A huge Sainbury’s and petrol station on the edge of Herne Bay – this
would be on the ill-fated and currently languishing Altira site.
There’s no indication in the press reports as to where exactly, but I assume it would be east of the existing developments at Altira, between the A299 Thanet Way and the railway line.
Big news for a small town, and not all of it good news.
- employment opportunities for Herne Bayers (and for anyone else who can travel along the A299)
- their salaries would inject money into the local economy
- Herne Bayers who usually shop in a supermarket will have one nearer to home – time saved, fewer miles travelled, reduced pollution
- a decent supermarket can give the town a lift, making it more attractive to people and businesses looking to relocate
- the superstore would take Altira up to the occupancy level which would oblige Kitewood to make good on its contractual obligation to build a pedestrian bridge at Blacksole
- … do feel free to suggest more
- having a single large employer leaves the town vulnerable to the eggs-in-one-basket problem… think Pfizer
- Sainsbury’s would be exporting their profits to Galactic HQ, wherever that is, and converting it into shareholder dividends
- the small petrol stations in town couldn’t hope to match Sainsbury’s prices and discounts
- the small food retailers – butchers, bakers, greengrocers and so on – would be in serious jeopardy, and they’re having a hard enough time as it is
- … do feel free to suggest more
Then, of course, there is the impact on the CDA – the Central Development Area proposal to convert the William Street car park area into a small-scale clone town. This has been a shining example of greedy stupidity (on the part of both the Council and the developers) from the outset, and has centred on building a large new supermarket next to, er, a medium-sized old supermarket. The Council and the developers egged eachother on into believing this was great plan, and are now shaking their heads in bewilderment, having run into the brick wall of commercial reality.
Even before “austerity” became a freshly recycled buzzword, times were hard in retail. Any major operator thinking of investing millions in a store that they would want to last for a decade or two, would want a healthy catchment area, and they would want it to themselves. Why move in next door to one of your major competitors? And if Morrisons up-sized and moved into the new store, who would want their cast-offs?
For these (and probably a number of other good reasons), the negotiations between the Council and whoever was interested faltered and fell, leaving the whole project in suspension, and everything around it in confusion, uncertainty and blight. If Sainsbury’s open a superstore on the edge of town, that will restrict the number of operators who might be interested in the CDA.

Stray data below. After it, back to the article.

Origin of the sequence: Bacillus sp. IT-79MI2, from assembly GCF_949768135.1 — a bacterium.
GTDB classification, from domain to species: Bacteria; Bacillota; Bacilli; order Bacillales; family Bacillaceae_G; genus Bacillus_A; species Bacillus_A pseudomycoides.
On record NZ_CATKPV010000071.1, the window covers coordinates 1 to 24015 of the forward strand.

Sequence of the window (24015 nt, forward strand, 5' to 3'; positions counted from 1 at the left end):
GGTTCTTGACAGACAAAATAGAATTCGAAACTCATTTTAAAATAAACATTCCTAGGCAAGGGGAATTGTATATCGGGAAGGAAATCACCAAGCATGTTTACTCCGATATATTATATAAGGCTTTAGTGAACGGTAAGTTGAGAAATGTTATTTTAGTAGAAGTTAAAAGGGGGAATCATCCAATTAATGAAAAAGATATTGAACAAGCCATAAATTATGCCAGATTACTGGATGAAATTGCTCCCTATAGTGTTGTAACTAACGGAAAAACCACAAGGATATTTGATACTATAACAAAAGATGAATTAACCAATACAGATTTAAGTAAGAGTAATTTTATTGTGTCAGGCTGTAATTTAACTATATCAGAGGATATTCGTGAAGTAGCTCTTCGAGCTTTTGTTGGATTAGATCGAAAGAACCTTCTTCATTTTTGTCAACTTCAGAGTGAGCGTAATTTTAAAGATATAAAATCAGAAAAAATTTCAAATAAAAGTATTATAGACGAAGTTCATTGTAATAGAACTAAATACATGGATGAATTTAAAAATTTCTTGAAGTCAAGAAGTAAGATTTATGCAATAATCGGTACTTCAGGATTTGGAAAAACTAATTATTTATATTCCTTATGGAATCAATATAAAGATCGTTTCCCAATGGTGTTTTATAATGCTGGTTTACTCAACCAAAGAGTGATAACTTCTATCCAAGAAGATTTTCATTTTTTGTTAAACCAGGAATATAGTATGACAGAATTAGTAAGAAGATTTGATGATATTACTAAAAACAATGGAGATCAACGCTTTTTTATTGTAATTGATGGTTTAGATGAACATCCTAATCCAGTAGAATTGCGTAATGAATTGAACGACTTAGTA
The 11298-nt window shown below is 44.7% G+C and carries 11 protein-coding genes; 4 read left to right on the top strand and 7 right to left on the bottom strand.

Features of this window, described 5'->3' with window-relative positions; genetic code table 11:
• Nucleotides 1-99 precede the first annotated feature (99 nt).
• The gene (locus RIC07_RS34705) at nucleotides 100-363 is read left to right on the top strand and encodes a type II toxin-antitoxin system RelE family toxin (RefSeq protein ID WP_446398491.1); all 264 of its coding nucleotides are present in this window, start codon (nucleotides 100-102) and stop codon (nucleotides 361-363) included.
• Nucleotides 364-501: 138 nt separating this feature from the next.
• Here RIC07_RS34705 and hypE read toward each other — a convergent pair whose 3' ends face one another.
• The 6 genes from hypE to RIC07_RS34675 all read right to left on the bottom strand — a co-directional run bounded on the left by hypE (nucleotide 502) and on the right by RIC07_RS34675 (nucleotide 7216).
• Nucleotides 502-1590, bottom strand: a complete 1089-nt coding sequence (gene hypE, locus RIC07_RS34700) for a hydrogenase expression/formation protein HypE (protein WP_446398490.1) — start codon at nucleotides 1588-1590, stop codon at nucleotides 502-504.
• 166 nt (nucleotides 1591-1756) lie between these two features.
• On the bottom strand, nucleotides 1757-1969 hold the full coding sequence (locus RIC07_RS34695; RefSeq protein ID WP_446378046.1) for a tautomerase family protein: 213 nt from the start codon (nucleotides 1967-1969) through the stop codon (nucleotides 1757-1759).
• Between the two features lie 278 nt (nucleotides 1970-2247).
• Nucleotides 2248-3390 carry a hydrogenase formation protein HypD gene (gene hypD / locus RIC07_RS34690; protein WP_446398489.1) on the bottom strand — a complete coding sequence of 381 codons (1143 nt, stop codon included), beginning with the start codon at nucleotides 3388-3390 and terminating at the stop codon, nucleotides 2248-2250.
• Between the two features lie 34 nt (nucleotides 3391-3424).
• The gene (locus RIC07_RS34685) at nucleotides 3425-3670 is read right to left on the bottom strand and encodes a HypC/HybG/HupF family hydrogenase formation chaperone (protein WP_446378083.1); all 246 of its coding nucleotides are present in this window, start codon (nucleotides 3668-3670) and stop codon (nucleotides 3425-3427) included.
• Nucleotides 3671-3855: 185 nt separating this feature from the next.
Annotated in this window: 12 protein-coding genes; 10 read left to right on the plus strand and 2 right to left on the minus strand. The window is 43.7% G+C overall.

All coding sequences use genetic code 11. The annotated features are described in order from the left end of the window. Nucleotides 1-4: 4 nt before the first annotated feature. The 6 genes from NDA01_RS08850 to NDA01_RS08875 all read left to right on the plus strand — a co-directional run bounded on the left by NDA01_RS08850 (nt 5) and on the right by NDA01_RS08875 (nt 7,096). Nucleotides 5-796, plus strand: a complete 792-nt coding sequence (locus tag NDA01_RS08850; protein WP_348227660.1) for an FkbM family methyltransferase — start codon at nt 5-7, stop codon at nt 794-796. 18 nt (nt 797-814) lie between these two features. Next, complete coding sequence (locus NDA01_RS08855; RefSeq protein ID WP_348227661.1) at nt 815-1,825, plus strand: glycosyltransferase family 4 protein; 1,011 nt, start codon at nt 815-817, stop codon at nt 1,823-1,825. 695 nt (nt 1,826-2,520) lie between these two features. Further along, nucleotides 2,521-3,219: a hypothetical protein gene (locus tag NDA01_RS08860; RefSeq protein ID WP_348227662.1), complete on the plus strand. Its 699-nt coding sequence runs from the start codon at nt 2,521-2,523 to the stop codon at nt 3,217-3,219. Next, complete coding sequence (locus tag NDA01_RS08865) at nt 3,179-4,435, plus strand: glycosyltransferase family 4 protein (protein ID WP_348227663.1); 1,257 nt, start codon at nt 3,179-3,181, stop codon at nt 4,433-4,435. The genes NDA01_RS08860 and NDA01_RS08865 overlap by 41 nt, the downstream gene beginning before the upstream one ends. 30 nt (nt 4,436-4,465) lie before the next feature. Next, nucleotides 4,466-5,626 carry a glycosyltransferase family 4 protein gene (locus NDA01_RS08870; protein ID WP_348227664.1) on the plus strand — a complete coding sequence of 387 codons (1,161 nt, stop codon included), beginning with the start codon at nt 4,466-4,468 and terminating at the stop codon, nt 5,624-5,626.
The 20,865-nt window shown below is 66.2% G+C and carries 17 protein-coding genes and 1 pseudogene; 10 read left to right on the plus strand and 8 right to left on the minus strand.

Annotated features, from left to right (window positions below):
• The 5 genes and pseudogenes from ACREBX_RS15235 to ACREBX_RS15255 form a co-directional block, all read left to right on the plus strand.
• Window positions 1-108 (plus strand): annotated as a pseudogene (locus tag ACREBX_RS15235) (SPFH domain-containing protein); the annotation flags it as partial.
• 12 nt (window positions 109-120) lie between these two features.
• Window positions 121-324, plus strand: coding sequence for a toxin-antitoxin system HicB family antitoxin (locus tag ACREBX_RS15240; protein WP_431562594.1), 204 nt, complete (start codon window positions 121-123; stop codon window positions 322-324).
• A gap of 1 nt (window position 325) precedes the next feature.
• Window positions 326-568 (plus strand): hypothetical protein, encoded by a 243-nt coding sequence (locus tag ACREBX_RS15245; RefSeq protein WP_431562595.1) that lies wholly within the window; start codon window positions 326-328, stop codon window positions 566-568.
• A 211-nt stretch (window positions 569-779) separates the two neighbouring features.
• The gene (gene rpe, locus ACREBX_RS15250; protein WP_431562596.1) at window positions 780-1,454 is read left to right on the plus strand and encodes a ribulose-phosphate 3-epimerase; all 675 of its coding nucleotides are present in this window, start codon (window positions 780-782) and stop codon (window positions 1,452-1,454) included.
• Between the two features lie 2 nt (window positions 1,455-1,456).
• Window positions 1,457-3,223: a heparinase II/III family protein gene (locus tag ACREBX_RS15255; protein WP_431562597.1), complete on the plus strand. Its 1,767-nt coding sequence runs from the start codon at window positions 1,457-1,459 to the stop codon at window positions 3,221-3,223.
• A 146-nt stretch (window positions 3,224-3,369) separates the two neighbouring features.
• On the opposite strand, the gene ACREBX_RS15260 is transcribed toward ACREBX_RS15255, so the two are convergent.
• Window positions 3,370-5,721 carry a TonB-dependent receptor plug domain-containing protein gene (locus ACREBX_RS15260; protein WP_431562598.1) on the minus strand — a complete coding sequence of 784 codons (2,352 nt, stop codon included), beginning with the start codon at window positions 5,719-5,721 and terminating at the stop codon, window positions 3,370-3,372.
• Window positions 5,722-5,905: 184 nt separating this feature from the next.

If we broadly divide the national chains into “upmarket” and “budget”, Sainsbury’s fall into the upmarket end. Commercial reality dictates that another upmarket operator in the CDA would have to compete directly with Sainsbury’s for their customers. On the other hand, a budget operator would be serving a different “market segment”, and might be able to make a go of it. A budget supermarket will do little if anything to lift and regenerate the town centre.
Supermarket giant Sainsbury’s have drawn up plans to build a superstore on the outskirts of Herne Bay three years after talks to build a town centre store. The supermarket chain is looking to build a 95,000 square feet store – equivalent to nine football pitches – and filling station at Altira Park.
They were thought to be one of three supermarkets looking to build at the Kings Road car park as part of £35 million plans to regenerate the town centre. However, the latest plans were revealed by property developers Terrace Hill who announced the Altira Park development as part of a six-month report.
They said they had signed a pre-letting agreement with Sainsbury’s and hope to submit plans to Canterbury city council at the end of the year. They added that they wanted to complete the development midway through 2014.
Herne Bay coastal manager Chris West said he had not been aware of the development but said it was not likely to detract from plans for a supermarket in the town centre. He said:
“It is difficult to comment until we can look at the plans and decide whether it will be a good thing for the town or not.”
However, he did cite Tesco on the edge of Whitstable as an example of an out-of-town supermarket which had not hindered the town centre.
However, one resident has voiced concerns saving the regeneration of the town centre needs to be the priority. Geoff Wimble, 64, of Sea Street, said:
“I’m not impressed to be honest. Over the last 20 years they have hastened the degeneration of this town with the closure of recreation and caravan sites. When we were told we were getting Sainsbury’s in the town we were happy but it was shielded by Canterbury city council and Southern Water because it was a flood risk.
If that’s the case then the whole regeneration footprint is a flood risk, they are blocking out what they don’t want to deal with. It would have been good to open it in the town centre but they dropped out of the deal when they couldn’t get the Stagecoach site.”
HB Gazette 14th June 2012 – Jamie Bullen email@example.com